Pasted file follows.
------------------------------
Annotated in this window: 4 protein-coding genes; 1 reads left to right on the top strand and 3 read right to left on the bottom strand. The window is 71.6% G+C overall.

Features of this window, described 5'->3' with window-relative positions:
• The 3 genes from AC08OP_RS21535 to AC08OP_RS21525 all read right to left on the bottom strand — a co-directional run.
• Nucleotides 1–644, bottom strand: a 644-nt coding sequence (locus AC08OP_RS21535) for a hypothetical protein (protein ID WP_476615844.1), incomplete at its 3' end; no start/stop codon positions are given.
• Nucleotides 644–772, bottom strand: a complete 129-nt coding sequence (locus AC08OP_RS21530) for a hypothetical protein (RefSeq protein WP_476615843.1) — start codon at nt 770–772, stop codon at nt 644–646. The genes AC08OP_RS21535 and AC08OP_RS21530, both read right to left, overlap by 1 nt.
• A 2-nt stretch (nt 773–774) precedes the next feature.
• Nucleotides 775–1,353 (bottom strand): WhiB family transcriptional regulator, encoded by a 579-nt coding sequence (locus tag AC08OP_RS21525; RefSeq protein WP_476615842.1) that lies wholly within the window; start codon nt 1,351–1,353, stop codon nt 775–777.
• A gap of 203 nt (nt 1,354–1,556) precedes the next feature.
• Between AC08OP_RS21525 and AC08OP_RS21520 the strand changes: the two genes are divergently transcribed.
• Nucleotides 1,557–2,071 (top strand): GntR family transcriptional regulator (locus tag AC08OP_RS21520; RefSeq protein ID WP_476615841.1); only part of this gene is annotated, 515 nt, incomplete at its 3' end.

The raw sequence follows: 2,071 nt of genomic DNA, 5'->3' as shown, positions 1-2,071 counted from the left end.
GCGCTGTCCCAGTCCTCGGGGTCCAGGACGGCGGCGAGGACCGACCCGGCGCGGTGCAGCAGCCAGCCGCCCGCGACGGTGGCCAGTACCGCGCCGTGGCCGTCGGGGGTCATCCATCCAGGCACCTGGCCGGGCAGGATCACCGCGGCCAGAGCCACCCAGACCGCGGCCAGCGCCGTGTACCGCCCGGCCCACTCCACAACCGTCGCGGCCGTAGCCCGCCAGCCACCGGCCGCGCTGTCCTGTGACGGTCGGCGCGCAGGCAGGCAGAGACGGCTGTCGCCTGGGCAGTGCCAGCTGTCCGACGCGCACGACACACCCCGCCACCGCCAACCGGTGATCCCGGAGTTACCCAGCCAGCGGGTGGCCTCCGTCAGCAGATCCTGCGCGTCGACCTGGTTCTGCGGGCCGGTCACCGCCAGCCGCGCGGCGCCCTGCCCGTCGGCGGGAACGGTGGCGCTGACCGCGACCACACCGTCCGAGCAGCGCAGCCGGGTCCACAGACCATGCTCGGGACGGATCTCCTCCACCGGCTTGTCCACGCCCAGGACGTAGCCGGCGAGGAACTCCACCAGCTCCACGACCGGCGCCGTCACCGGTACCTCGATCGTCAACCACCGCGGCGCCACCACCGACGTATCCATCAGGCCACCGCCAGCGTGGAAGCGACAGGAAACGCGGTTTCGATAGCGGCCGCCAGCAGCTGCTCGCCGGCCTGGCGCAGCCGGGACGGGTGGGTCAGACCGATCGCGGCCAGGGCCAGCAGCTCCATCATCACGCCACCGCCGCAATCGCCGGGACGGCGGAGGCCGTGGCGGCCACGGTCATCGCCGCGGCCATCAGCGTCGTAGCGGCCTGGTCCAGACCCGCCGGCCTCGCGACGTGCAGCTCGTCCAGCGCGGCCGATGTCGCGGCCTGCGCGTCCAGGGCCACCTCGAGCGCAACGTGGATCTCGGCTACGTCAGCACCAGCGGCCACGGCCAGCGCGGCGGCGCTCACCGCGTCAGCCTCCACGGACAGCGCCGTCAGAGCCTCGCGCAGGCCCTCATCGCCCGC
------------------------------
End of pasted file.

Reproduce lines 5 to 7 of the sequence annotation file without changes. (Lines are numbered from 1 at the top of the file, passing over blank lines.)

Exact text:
• Nucleotides 644–772, bottom strand: a complete 129-nt coding sequence (locus AC08OP_RS21530) for a hypothetical protein (RefSeq protein WP_476615843.1) — start codon at nt 770–772, stop codon at nt 644–646. The genes AC08OP_RS21535 and AC08OP_RS21530, both read right to left, overlap by 1 nt.
• A 2-nt stretch (nt 773–774) precedes the next feature.
• Nucleotides 775–1,353 (bottom strand): WhiB family transcriptional regulator, encoded by a 579-nt coding sequence (locus tag AC08OP_RS21525; RefSeq protein WP_476615842.1) that lies wholly within the window; start codon nt 1,351–1,353, stop codon nt 775–777.